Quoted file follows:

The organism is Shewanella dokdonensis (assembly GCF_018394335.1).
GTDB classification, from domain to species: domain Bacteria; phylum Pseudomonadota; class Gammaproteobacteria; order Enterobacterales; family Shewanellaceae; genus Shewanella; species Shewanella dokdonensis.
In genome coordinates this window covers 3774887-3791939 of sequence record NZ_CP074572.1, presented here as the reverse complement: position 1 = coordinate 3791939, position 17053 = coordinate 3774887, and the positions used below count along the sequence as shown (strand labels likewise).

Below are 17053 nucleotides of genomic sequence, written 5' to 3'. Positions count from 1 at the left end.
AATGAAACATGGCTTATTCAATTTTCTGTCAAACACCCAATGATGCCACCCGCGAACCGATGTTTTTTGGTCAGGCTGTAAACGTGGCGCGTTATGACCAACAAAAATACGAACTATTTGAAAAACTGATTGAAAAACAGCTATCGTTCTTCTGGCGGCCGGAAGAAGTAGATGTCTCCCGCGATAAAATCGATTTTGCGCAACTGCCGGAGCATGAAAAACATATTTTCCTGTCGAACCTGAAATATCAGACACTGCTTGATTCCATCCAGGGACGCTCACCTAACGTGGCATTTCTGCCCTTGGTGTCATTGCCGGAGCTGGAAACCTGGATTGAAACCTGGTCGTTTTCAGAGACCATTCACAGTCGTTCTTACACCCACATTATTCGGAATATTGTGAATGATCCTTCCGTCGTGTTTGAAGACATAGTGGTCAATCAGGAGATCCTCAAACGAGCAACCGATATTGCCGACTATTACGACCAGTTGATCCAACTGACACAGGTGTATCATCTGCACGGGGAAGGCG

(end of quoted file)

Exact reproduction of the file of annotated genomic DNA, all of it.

The organism is Shewanella dokdonensis (assembly GCF_018394335.1).
GTDB classification, from domain to species: domain Bacteria; phylum Pseudomonadota; class Gammaproteobacteria; order Enterobacterales; family Shewanellaceae; genus Shewanella; species Shewanella dokdonensis.
In genome coordinates this window covers 3774887-3791939 of sequence record NZ_CP074572.1, presented here as the reverse complement: position 1 = coordinate 3791939, position 17053 = coordinate 3774887, and the positions used below count along the sequence as shown (strand labels likewise).

Below are 17053 nucleotides of genomic sequence, written 5' to 3'. Positions count from 1 at the left end.
AATGAAACATGGCTTATTCAATTTTCTGTCAAACACCCAATGATGCCACCCGCGAACCGATGTTTTTTGGTCAGGCTGTAAACGTGGCGCGTTATGACCAACAAAAATACGAACTATTTGAAAAACTGATTGAAAAACAGCTATCGTTCTTCTGGCGGCCGGAAGAAGTAGATGTCTCCCGCGATAAAATCGATTTTGCGCAACTGCCGGAGCATGAAAAACATATTTTCCTGTCGAACCTGAAATATCAGACACTGCTTGATTCCATCCAGGGACGCTCACCTAACGTGGCATTTCTGCCCTTGGTGTCATTGCCGGAGCTGGAAACCTGGATTGAAACCTGGTCGTTTTCAGAGACCATTCACAGTCGTTCTTACACCCACATTATTCGGAATATTGTGAATGATCCTTCCGTCGTGTTTGAAGACATAGTGGTCAATCAGGAGATCCTCAAACGAGCAACCGATATTGCCGACTATTACGACCAGTTGATCCAACTGACACAGGTGTATCATCTGCACGGGGAAGGCG